In Europe, there are examples in which the coordination of researcher mobility functions well on the national level. Cooperation across borders takes place, too. For example, the regions of Saarland in Germany, Lorraine in France, Luxembourg and Liege in Belgium share a researcher mobility initiative that offers cross-border funding, just like the EU Commission wishes, and mobility services that benefit all participants.
The problems experienced by researchers coming from non-European countries are well known in Finland as well. Research communities, however, are powerless in resolving this issue; in other words, there is a need for a clearly more cooperative approach between national authorities responsible for visas and permits.
The Academy of Finland wishes to support international mobility as part of all research funding in addition to mobility funding based on bilateral agreements and the FiDiPro programme. The Academy encourages researchers to boldly use the research funding they have received to pay for a research period abroad (or outside their own research organisation). For example, a multi-year grant for an Academy Research Fellow or a Postdoctoral Researcher can be planned to include a period abroad with a safe return to Finland. Academy Projects, on the other hand, facilitate foreign recruiting and mobility, so that the researcher exchange will benefit the research team as a whole. The Academy also opens thematic research project calls jointly with partners from different countries (the US, China, India, Russia etc.), thus offering opportunities for international mobility.
The Academy encourages Finnish researchers to apply for foreign research funding. Finnish researchers would have excellent opportunities to obtain, for instance, more ERC funding and Marie Curie mobility grants.
Modern research funding agencies in Europe take seriously the goal of advancing mobility and pursue to further develop their funding schemes to support mobility. This is also true for the Academy of Finland. From the funding organisation’s viewpoint, however, problems still arise from the complex agreement practices of the receiving research organisation, thus hindering the genuine portability of funding. Therefore, the work must continue.
Where do we go from here?
It is believed that a genuine, unified European Research Area will play a huge role in the currently prevailing economic situation, as Europe is craving new seeds of growth. Speaking at the conference on the outcomes of the consultation in January, EU Commission Vice-President, Member of Commission responsible for Economic and Monetary Affairs, Olli Rehn stressed the necessity for well functioning research cooperation and a fully operational ERA as a vital condition for growth in Europe.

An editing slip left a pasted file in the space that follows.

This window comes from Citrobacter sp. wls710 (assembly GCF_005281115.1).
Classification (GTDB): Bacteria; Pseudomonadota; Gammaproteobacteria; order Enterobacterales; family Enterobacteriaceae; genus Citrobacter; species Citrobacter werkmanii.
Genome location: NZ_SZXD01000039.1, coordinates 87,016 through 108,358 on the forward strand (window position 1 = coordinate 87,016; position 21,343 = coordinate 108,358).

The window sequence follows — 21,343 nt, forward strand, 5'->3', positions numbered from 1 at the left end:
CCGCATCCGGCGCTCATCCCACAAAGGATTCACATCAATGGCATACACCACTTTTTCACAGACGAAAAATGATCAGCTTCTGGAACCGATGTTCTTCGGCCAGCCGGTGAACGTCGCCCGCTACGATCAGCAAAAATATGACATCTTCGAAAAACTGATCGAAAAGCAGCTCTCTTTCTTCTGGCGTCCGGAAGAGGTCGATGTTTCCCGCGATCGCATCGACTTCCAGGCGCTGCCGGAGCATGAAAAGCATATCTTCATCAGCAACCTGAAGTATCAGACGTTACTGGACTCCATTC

The establishment of the ERA is recorded in the Europe 2020 growth strategy, which sets ambitious goals for the European Union in terms of employment, education, the prevention of marginalisation, as well as climate and energy issues. A functioning and efficient ERA is part of the flagship initiative ‘Innovation Union’, which is included in the growth strategy.
In February 2011, the EU Council concluded that all obstacles and impediments to the ERA shall be overcome by the end of 2013. The Commission is now conducting negotiations with all major stakeholders and actors as regards the topics to be jointly agreed. It shall rapidly identify those challenges and problems that all the stakeholders and actors, regardless of country, can commit to resolving. The Commission refers to these as ‘ERA pacts’. Among the negotiation partners mentioned by the Commission are umbrella organisations representing European research and science, such as Science Europe and EUA (European University Association). From the viewpoint of a national funding organisation, one cannot but hope that the discussion is broad and that any aspects that possibly affect the national legislation are considered in advance.
In conclusion, the essential elements of the consultation that concern research careers can be crystallised into three words: attraction, care and mobility. Science policy-makers, as well as universities and research institutes, are tasked to enhance the attractiveness of research as a career and to take care of researchers and their working conditions. Human resources are the foundation of all research, and it is not possible to generate cutting-edge research without top researchers, nor without competition or cooperation. Promoting and facilitating mobility is part of being attractive and maintaining care. Individual researchers and the research community shall, for their part, endeavour to internalise the meaning of mobility to scientific progress. The process also calls for independent motivation and activity.
Vice President for Research
Academy of Finland